Independent Film Festival — Cinequest 2016
Cinequest ended its thirteen-day run on Sunday night. Last year, I watched three films. This year equipped with a Maverick Badge, allowing me to view unlimited films, I sat through 27 independent films and walked out of one. On day 10, I was sick of watching movies in the theatre.
Although my clothes still smell like popcorn, I wanted to get some thoughts down on movies I enjoyed.
Love Is All You Need?
This was the stand-out favorite among Cinequest attendees which is based on a short-film that went viral. The film takes the viral-video story and blends it with the story of a star college football player who has a relationship with a man. The twist is the college football player is a woman. In the world of Love Is All You Need? homosexuality is commonplace while heterosexuality is taboo.
Kim Rocco Shields (Rocky), the directory and writer, has been on a 10-year mission to make Love Is All You Need? and her dedication shows. She was careful with the stories her film told. The film is based on events where homosexuals are the victims but has changed the context of the story by allowing the events to happen to heterosexuals. It is a powerful film and will begin a dialogue among those who would bully, punish, or condemn homosexuals and hopefully change some minds at the same time.
The first film of the festival that made me thankful that I purchased a Maverick Badge. Up until this point I thought I had just been lucky last year with good movie selection.
The Saver follows Fern, a sixteen year-old First Nation girl who loses her mother and doesn’t want to be placed in a foster home. Her mother is a house cleaner and Fern impersonates her mother and continues cleaning her mother’s assigned homes. Upon cleaning one home she comes across a self-help book explaining through saving the saver can become a millionaire. The book impresses her and she begins to save all she comes across.
The film, which is based on Edeet Ravel’s book, is told beautifully and although it has Canadian distribution it doesn’t have U.S. Distribution yet.
Magallanes is an ex-soldier who has nothing. His days are occupied between using his friend’s car to drive his old Colonel, who has late-stage Alzheimer’s disease, around town and finding people to to taxi. The friend who loans him the car was also a soldier and explains to Magallenes how he misses those days. Soldiers, including his friend, committed atrocities were during the conflict in Ayacucho. The film does a great job showing the fallout of people involved in war. Magallanes doesn’t only localize the problem to soldiers, but, shows what happens to those who get caught up in the war and to those who weren’t involved in the war at all.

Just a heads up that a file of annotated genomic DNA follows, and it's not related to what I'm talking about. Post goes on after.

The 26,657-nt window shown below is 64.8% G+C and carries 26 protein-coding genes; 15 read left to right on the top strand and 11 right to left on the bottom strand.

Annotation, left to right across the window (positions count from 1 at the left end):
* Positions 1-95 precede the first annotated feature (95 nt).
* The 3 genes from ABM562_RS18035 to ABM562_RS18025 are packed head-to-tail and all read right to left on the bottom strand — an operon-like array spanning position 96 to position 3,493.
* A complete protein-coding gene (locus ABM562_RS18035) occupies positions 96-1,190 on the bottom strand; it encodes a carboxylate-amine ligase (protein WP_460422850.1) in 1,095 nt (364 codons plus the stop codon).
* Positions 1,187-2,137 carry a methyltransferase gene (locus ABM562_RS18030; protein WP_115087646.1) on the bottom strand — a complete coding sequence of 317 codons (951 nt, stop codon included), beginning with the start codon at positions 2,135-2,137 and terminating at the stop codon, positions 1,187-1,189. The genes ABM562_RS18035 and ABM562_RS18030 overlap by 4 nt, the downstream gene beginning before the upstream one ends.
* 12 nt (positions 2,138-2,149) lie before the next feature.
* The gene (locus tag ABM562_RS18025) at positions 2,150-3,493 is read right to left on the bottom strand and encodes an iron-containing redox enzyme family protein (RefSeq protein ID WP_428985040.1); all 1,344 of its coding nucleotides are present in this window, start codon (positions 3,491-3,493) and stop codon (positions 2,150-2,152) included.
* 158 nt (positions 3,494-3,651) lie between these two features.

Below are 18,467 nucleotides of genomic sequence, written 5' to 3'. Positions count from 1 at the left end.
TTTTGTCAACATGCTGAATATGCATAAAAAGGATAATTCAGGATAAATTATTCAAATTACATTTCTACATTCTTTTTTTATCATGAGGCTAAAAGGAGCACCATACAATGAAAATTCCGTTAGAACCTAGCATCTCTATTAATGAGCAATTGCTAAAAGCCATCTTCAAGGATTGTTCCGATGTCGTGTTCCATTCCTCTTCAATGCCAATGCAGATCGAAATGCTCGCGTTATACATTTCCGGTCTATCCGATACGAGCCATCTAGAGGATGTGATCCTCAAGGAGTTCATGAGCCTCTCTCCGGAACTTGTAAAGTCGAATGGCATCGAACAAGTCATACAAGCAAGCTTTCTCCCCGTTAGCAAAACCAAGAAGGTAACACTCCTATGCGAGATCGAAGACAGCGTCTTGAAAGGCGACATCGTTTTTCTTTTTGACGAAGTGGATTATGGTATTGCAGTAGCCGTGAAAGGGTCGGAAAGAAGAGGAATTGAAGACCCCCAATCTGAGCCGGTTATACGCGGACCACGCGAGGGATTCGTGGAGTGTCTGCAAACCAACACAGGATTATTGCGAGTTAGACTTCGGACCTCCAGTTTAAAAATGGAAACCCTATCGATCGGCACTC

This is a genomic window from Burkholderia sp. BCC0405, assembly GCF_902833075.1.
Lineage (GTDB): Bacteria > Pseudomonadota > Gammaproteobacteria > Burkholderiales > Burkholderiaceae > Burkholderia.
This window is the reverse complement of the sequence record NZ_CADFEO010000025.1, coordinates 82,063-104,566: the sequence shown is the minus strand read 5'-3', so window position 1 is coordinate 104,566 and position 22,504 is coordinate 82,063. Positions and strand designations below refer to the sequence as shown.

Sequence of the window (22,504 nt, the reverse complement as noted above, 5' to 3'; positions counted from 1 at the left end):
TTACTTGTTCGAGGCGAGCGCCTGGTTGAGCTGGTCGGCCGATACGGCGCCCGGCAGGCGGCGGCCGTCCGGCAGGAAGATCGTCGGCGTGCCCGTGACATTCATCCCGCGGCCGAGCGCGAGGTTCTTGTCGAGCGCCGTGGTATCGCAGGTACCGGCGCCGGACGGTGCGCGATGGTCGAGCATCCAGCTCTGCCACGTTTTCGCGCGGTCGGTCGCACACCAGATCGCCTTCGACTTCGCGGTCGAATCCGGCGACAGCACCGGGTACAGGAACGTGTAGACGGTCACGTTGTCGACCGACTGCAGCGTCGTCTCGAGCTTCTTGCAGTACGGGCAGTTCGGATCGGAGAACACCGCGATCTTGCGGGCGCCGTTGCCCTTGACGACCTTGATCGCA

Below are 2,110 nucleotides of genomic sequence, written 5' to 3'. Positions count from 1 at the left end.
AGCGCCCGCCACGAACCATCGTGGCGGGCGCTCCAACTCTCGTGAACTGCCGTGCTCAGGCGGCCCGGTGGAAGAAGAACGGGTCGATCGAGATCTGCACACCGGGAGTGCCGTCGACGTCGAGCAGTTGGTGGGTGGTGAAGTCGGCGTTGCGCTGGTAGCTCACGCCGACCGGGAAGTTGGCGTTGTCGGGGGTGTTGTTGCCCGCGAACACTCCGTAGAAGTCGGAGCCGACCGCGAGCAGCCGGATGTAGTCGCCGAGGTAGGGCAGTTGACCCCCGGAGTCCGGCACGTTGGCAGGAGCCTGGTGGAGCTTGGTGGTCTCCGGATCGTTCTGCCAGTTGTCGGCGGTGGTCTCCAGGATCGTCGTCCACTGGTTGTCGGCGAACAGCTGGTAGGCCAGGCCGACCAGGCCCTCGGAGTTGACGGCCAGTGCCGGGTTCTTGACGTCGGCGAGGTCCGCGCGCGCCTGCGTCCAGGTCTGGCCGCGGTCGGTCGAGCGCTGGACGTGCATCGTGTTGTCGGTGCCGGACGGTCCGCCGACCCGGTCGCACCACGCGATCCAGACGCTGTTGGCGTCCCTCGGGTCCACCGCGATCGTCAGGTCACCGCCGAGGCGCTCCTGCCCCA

An out-of-work actor struggles with having his girlfriend be the bread winner of the house. The millennial comedy perfected the formula used in Meet the Parents by being funny and uncomfortable at the same time. Dependent’s Day forces you to grip-your-seat and tighten-your-legs.
The film highlights great things you can do in independent film. Things which you can’t do in a politically-correct hollywood-budget movie. One example is an antagonizing boss who suffers no repercussions from sexually harassing one of the characters. Another is demonstrating how society (represented by friends and their accountant) continues to be uncomfortable with a man not being the head-of-the-house and a woman being the sole provider.
My favorite film of the festival. Lost Solace explores the question, what would happen to a psychopath if they began to feel? Spence, a man only living to please himself, takes a new party drug while at a dance club only to find the trip lasting longer than expected. Upon feeling empathy for others he is distraught by his own actions.
The acting is phenomenal and the darkness of the characters is mimicked by the feel of the film.
The director, Chris Scheuerman, is someone to watch.
February (The Blackcoat’s Daughter)
Another horror story by A24, involves two girls at an all girl’s boarding school. Kat, one of the girls, is not acting like herself. We don’t have any previous examples to demonstrate this, it is the headmaster who asks her, “Are you feeling okay?” The two girls parents don’t pick them up for winter break and the two are left to their own devices for a few days until their parents can get to the school.
The film is reminiscent and heavily influenced by The Shining. We know something isn’t right, but we aren’t sure what it is. The film carries a dreariness throughout and engrosses you as the story unfolds.
The Blackcoat’s Daughter is a story which seems straight forward, but, isn’t. It doesn’t call out everything that is going on. It doesn’t do the who, what, when, where, and why. It leaves those questions as an exercise for the watcher. Films don’t do this anymore. They are incredibly heavy handed and I’m looking forward to Osgood Perkins next film.
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